Wednesday, October 04, 2006

The day the mime had the last word

I haven't been to New Orleans since Hurricane Katrina, but today I was remembering past visits there. I always looked forward to the street entertainers in the French Quarter: artists, musicians, dancers, magicians and always at least one mime. I wonder if they're still there.

About this time of year in 1983, when the weather should have been cool but wasn't, I went to New Orleans with a relatively new boyfriend. At 6'6" tall, my friend walked with his head above the crowd. He was hard to miss.

We ambled along Bourbon Street in the thick of a Saturday afternoon crowd, and I noticed a mime across the street and down the block a little way. He was a slender young man, wearing full-face white makeup and dressed in a black-and-white-striped shirt, black pants held up by red suspenders, and a shiny black top hat. He was at the center of a small group of people, pantomiming with exaggerated motions while remaining totally silent, as mimes are supposed to do.

The mime was amusing, and we kept watching him as we continued to walk. Suddenly, he looked in our direction. He raised his painted-on eyebrows, formed his lips into a big round "O", and did an exaggerated doubletake. He placed his palms flat together, praying-hands style, at waist level, then quickly stretched his arms forward and parted his hands, gesturing to the crowd to part and let him through. With dancelike movements, his body leaning forward like a man on a mission, he zizzagged through the tourist-filled street and continued moving toward us.

We realized the mime was coming our way and stopped walking to watch him. So did other people near us. Trying to figure out what had attracted the mime's attention, we glanced quickly at the people around us, but nothing seemed out of the ordinary. The closer the mime came, the more it appeared that he was directly approaching my friend and me. In fact, that turned out to be exactly what he was doing.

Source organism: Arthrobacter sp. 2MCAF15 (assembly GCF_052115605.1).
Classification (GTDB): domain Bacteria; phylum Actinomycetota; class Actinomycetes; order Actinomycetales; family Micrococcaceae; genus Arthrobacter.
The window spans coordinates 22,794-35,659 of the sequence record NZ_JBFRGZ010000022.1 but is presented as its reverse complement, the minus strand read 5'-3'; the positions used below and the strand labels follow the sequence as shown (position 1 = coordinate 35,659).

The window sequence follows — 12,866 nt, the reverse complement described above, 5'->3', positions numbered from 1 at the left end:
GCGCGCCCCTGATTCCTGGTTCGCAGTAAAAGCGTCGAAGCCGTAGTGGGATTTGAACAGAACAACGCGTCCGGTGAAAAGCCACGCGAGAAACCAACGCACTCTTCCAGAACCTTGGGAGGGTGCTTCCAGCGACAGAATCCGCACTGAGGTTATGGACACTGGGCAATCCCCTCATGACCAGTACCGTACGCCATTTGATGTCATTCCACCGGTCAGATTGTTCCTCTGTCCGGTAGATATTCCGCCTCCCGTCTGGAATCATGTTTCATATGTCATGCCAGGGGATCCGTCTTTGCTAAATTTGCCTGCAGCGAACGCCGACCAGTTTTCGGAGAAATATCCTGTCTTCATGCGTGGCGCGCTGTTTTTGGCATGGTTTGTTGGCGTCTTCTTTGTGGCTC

The mime stopped about two feet away from me. He stared intently into my eyes, pointedly ignoring my unusually tall friend. He walked around me in a tight little circle, not touching, but close enough to cause my friend to step back. Then he stopped abruptly and faced me again. Leaning in close, his eyes still locked on mine as my friend towered overhead behind me, he spoke the only words I've ever heard from a mime: "Are you alone?"


  1. Ooh-la-la Velvet! You must have made quite an impression on this mime!

  2. It didn't have anything to do with me, Sunflower. The mime's joke was pretending NOT to see my very tall companion.

  3. That's what YOU tell us...

  4. how funny. i figure a lot of the people are gone from n. o. really very sad.

  5. Hate to say this, but I can't stand mimes. But that was a good story! Didn't he violate some sort of mime code by speaking?

  6. No, no, no, Velvet, you can't wiggle out of this one! Once he spoke, he stopped being a mime, it was all you ;-)

  7. Oh my, that made me laugh out LOUD. I miss New Orleans.

  8. Well, TC, have I ever lied to you before?

    Patsy, I heard on the news today that the New Orleans population is only about 40% of what it was pre-Katrina. You're right, it is sad.

    Janet, I'll bet you don't like clowns either, am I right? And, yes, I'm sure the Mimes Local 152 would have at least fined him for his offense.

    Sunshine, on my wasn't ME. But two blocks further down? The old guy who danced in the street and popped his lower denture in and out of his mouth in time to the music? That was about me.

    Kat, I miss it, too. Glad this made you laugh.


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